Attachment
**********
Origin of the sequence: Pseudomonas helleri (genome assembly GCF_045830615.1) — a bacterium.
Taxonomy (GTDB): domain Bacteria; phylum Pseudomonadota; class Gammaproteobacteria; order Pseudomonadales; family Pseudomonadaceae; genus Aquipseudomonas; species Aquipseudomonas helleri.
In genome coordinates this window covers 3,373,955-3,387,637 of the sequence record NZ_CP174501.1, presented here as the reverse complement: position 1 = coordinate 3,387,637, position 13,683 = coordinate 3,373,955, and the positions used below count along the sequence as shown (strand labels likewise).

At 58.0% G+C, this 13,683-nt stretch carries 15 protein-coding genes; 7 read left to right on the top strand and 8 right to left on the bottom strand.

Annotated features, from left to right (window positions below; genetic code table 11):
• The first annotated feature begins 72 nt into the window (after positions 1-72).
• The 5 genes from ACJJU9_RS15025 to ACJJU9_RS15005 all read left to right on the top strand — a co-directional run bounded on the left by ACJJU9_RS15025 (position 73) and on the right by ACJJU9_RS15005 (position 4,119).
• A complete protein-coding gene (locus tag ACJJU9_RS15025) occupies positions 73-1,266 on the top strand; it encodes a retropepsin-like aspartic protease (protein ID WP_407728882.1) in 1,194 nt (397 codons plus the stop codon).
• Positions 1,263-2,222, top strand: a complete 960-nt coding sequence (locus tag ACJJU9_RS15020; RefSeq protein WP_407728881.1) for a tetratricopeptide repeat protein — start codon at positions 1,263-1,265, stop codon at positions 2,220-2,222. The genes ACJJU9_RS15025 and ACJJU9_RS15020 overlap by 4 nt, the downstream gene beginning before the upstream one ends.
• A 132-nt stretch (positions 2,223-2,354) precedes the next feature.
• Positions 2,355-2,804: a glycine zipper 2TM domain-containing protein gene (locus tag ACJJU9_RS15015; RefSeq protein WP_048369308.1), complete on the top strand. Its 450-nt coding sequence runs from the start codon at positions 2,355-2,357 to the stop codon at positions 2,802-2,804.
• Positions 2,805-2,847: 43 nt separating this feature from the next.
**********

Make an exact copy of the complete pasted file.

Origin of the sequence: Pseudomonas helleri (genome assembly GCF_045830615.1) — a bacterium.
Taxonomy (GTDB): domain Bacteria; phylum Pseudomonadota; class Gammaproteobacteria; order Pseudomonadales; family Pseudomonadaceae; genus Aquipseudomonas; species Aquipseudomonas helleri.
In genome coordinates this window covers 3,373,955-3,387,637 of the sequence record NZ_CP174501.1, presented here as the reverse complement: position 1 = coordinate 3,387,637, position 13,683 = coordinate 3,373,955, and the positions used below count along the sequence as shown (strand labels likewise).

At 58.0% G+C, this 13,683-nt stretch carries 15 protein-coding genes; 7 read left to right on the top strand and 8 right to left on the bottom strand.

Annotated features, from left to right (window positions below; genetic code table 11):
• The first annotated feature begins 72 nt into the window (after positions 1-72).
• The 5 genes from ACJJU9_RS15025 to ACJJU9_RS15005 all read left to right on the top strand — a co-directional run bounded on the left by ACJJU9_RS15025 (position 73) and on the right by ACJJU9_RS15005 (position 4,119).
• A complete protein-coding gene (locus tag ACJJU9_RS15025) occupies positions 73-1,266 on the top strand; it encodes a retropepsin-like aspartic protease (protein ID WP_407728882.1) in 1,194 nt (397 codons plus the stop codon).
• Positions 1,263-2,222, top strand: a complete 960-nt coding sequence (locus tag ACJJU9_RS15020; RefSeq protein WP_407728881.1) for a tetratricopeptide repeat protein — start codon at positions 1,263-1,265, stop codon at positions 2,220-2,222. The genes ACJJU9_RS15025 and ACJJU9_RS15020 overlap by 4 nt, the downstream gene beginning before the upstream one ends.
• A 132-nt stretch (positions 2,223-2,354) precedes the next feature.
• Positions 2,355-2,804: a glycine zipper 2TM domain-containing protein gene (locus tag ACJJU9_RS15015; RefSeq protein WP_048369308.1), complete on the top strand. Its 450-nt coding sequence runs from the start codon at positions 2,355-2,357 to the stop codon at positions 2,802-2,804.
• Positions 2,805-2,847: 43 nt separating this feature from the next.